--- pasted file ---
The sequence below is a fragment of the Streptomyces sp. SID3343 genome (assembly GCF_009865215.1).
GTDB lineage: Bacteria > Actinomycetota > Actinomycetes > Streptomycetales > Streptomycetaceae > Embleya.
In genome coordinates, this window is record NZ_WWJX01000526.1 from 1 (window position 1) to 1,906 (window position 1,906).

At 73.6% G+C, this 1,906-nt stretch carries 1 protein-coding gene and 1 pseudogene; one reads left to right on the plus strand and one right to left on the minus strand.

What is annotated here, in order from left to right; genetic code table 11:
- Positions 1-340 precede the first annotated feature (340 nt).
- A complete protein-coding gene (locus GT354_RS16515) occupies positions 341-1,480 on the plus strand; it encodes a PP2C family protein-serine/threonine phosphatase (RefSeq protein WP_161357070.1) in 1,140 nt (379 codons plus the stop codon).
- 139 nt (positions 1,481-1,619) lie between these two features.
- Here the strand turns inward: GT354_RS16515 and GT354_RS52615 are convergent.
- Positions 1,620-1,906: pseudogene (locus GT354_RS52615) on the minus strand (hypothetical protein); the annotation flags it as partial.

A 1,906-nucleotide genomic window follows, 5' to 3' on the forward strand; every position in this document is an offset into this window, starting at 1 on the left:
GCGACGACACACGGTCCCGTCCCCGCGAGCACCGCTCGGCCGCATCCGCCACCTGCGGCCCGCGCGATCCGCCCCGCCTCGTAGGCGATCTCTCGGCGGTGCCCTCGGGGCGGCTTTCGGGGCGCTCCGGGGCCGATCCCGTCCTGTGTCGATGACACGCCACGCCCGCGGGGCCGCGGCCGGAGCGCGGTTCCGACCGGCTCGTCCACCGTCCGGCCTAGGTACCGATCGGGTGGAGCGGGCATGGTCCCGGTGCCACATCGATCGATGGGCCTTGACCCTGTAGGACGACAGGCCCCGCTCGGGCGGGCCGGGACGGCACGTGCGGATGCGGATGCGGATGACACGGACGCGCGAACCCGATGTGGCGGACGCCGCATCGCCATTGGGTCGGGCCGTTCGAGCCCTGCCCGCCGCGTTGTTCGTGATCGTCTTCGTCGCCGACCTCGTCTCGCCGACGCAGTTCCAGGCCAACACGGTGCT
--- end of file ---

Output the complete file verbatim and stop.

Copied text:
The sequence below is a fragment of the Streptomyces sp. SID3343 genome (assembly GCF_009865215.1).
GTDB lineage: Bacteria > Actinomycetota > Actinomycetes > Streptomycetales > Streptomycetaceae > Embleya.
In genome coordinates, this window is record NZ_WWJX01000526.1 from 1 (window position 1) to 1,906 (window position 1,906).

At 73.6% G+C, this 1,906-nt stretch carries 1 protein-coding gene and 1 pseudogene; one reads left to right on the plus strand and one right to left on the minus strand.

What is annotated here, in order from left to right; genetic code table 11:
- Positions 1-340 precede the first annotated feature (340 nt).
- A complete protein-coding gene (locus GT354_RS16515) occupies positions 341-1,480 on the plus strand; it encodes a PP2C family protein-serine/threonine phosphatase (RefSeq protein WP_161357070.1) in 1,140 nt (379 codons plus the stop codon).
- 139 nt (positions 1,481-1,619) lie between these two features.
- Here the strand turns inward: GT354_RS16515 and GT354_RS52615 are convergent.
- Positions 1,620-1,906: pseudogene (locus GT354_RS52615) on the minus strand (hypothetical protein); the annotation flags it as partial.

A 1,906-nucleotide genomic window follows, 5' to 3' on the forward strand; every position in this document is an offset into this window, starting at 1 on the left:
GCGACGACACACGGTCCCGTCCCCGCGAGCACCGCTCGGCCGCATCCGCCACCTGCGGCCCGCGCGATCCGCCCCGCCTCGTAGGCGATCTCTCGGCGGTGCCCTCGGGGCGGCTTTCGGGGCGCTCCGGGGCCGATCCCGTCCTGTGTCGATGACACGCCACGCCCGCGGGGCCGCGGCCGGAGCGCGGTTCCGACCGGCTCGTCCACCGTCCGGCCTAGGTACCGATCGGGTGGAGCGGGCATGGTCCCGGTGCCACATCGATCGATGGGCCTTGACCCTGTAGGACGACAGGCCCCGCTCGGGCGGGCCGGGACGGCACGTGCGGATGCGGATGCGGATGACACGGACGCGCGAACCCGATGTGGCGGACGCCGCATCGCCATTGGGTCGGGCCGTTCGAGCCCTGCCCGCCGCGTTGTTCGTGATCGTCTTCGTCGCCGACCTCGTCTCGCCGACGCAGTTCCAGGCCAACACGGTGCT